Note that for this picture I removed the radio temporarily.
I plan to use this radio with various antennas, so a tuner was a must. Although the '897 can accommodate an accessory autotuner, I prefer a manual tuner that allows me to manage the settings myself. Also, very small tuning units are available but my preference is a slightly larger tuner that provides multiple options.
I chose the MFJ-941E, which I bought for $75 at the Dayton hamfest. This tuner has overlapping forward and reflected wattmeters, something I consider a real plus; it also has multiple inputs including balanced line. The only downside is that it's large; if I had used a smaller tuner, I might have been able to fit a separate VHF/UHF FM transceiver in the same box.
Note that the tuner does not have a mounting bracket, so I devised my own out of some aluminum strip that I had from some other project. You could leave things loose in the box, but I like to have them locked down for transport.
I prepared ground straps for the radio and the tuner. I may try to ground the other components eventually.
This is what the backside looked like at this point. Note the mess of cables- the largest cable is for the sound card interface (I think the cables are bigger than the unit itself!).
Sharp-eyed viewers may notice that the backside of the legs seems to have grown a bit. I added a couple of strips of wood to create a gap between the shelf unit and the back of the box, to avoid cable crunching during transport. In hindsight it would have been better to have cut the wood that way in the first place!
My next step was to add a power distribution panel. I chose to use a RIGrunner 4005 from West Mountain Radio. This block uses Anderson PowerPole connectors and will allow me to transfer power to up to 5 devices, and I especially like the simple fusing system. Of course a simpler and/or cheaper method could be devised, but since PowerPoles are the emcomm standard and are easy to use I decided to go with this system.
The RIGrunner 4005 can take its input from a battery, or from a 13.8Vdc power supply.
Since manufactures don't provide power cables with pre-installed PowerPole connectors, I had to cut the '897's power cord and put the PowerPoles on. Note that since my distribution panel is very close to the radio, I cut the cable very short.
A crimping tool is not mandatory, but if you're going to do a lot of PowerPoles, I highly recommend it.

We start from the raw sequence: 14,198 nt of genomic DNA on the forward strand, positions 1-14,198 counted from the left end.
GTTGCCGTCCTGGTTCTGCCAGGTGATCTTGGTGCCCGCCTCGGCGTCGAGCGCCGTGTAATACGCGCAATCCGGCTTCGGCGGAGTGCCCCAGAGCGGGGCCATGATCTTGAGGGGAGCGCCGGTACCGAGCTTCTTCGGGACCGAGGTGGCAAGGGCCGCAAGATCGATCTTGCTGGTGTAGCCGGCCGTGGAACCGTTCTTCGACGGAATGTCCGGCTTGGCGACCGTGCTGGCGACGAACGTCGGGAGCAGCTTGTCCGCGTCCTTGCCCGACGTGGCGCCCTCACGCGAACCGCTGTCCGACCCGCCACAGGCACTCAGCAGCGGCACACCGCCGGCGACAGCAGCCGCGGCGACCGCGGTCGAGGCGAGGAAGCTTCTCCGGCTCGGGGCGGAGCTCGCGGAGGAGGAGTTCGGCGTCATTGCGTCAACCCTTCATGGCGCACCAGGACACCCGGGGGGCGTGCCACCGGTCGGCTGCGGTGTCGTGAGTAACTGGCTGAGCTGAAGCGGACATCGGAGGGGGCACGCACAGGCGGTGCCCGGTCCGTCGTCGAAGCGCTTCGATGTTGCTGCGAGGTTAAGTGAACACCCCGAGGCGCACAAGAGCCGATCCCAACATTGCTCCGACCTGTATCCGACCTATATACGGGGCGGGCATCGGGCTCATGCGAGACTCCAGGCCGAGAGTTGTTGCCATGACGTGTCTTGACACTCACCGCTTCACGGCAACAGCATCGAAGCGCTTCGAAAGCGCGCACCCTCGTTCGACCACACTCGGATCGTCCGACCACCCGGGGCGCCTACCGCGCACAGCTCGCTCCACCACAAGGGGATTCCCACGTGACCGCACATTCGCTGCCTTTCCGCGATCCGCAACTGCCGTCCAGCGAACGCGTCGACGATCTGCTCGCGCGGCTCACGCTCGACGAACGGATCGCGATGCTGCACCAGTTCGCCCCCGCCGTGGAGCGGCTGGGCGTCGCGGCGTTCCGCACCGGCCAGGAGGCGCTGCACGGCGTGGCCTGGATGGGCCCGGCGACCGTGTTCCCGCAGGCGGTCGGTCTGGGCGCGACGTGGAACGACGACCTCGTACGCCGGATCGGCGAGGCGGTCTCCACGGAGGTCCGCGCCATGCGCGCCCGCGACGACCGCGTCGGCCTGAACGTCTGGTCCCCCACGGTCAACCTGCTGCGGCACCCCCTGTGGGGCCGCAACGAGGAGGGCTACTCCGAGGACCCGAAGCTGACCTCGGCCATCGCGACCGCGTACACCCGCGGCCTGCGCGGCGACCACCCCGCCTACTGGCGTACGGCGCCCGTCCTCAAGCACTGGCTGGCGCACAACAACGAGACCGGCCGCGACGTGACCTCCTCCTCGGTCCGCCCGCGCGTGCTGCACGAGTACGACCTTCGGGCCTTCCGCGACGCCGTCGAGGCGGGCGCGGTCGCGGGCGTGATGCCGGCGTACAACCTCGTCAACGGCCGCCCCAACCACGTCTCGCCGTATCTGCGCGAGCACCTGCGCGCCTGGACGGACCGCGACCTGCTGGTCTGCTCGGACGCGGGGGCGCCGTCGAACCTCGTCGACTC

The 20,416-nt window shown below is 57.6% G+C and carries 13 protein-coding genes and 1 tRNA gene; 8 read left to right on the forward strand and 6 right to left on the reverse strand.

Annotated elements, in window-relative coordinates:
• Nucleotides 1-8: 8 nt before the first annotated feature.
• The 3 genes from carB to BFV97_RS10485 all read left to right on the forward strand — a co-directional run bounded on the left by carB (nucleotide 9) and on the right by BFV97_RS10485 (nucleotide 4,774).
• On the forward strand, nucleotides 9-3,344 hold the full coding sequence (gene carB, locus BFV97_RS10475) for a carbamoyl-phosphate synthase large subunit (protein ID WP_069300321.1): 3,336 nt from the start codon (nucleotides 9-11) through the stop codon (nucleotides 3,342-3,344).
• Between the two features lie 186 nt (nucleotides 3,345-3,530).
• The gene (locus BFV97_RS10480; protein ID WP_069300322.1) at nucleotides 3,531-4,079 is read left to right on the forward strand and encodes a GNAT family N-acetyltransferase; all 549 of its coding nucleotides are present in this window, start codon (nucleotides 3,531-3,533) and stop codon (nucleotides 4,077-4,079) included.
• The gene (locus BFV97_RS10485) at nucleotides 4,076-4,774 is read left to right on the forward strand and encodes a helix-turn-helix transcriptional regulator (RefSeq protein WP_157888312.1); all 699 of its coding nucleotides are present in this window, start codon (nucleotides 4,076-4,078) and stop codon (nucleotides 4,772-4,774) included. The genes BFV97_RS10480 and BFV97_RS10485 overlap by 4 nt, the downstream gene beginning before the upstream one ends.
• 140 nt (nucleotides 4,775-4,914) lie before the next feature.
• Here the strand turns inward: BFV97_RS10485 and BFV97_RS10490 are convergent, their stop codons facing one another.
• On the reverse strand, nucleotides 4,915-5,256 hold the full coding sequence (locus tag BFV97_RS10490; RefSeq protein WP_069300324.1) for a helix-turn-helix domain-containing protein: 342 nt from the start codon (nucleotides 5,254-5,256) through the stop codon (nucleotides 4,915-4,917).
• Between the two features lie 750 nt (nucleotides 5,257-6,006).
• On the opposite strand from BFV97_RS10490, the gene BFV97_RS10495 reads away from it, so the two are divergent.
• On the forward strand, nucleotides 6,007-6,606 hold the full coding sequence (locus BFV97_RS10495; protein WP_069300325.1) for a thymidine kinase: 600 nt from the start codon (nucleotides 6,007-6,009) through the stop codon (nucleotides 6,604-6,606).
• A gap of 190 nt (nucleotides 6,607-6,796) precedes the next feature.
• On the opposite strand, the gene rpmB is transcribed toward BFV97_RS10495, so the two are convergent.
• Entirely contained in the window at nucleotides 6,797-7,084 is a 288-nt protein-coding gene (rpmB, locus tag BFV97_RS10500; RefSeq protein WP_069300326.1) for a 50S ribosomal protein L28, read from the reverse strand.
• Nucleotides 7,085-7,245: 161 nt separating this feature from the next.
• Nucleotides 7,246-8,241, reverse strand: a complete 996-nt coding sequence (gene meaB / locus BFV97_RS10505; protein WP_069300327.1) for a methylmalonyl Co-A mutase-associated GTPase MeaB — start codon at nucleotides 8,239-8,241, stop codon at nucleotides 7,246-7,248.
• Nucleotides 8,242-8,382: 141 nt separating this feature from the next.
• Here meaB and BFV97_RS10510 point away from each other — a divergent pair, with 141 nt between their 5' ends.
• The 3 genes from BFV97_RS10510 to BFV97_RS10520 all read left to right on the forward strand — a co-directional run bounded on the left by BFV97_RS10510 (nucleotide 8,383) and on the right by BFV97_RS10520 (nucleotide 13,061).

I'm hoping to really pound out the QSO's with this station, which will generate some heat. Note that the shelf can be slid out of the box, or the station can remain in the box while operational (I've cut a hole in the bottom of the box for antenna feedline and power).
However, I decided that additional cooling would be desirable, so I purchased a 12V fan from SWS Electronics for about $5 and mounted it to the back side of the shelf. I added PowerPoles so it can run from the distribution panel. I suppose one could get fancy and add a switch to turn it on and off, or even add a temperature sensor for automatic turn on when it starts to get hot. I consider the fan to be cheap equipment insurance.
Don't pay attention to the ugly homemade aluminum mounting strips...
The SPUD7 box has a small compartment on the lid that can be used to bring along some accessories.
And here is the "Final" product (at least until I decide to change something).
The station can be operated in this position, or the whole shelf can slide out and the system operated independently from the box.
The whole thing does weigh quite a bit, but it can easily be carried by the handle on the lid of the box without risk of damage.
I will probably mount a dual clock (local/UTC). The MFJ clock shown in this picture obviously is not keeping time correctly so it will likely be replaced.
My next project may very well be setting up a VHF/UHF Go Box, which will probably be in a smaller container.
I would really like to hear from others who have built, or are considering building, their own Go Box. There are plenty of great ideas out there that we can experiment with.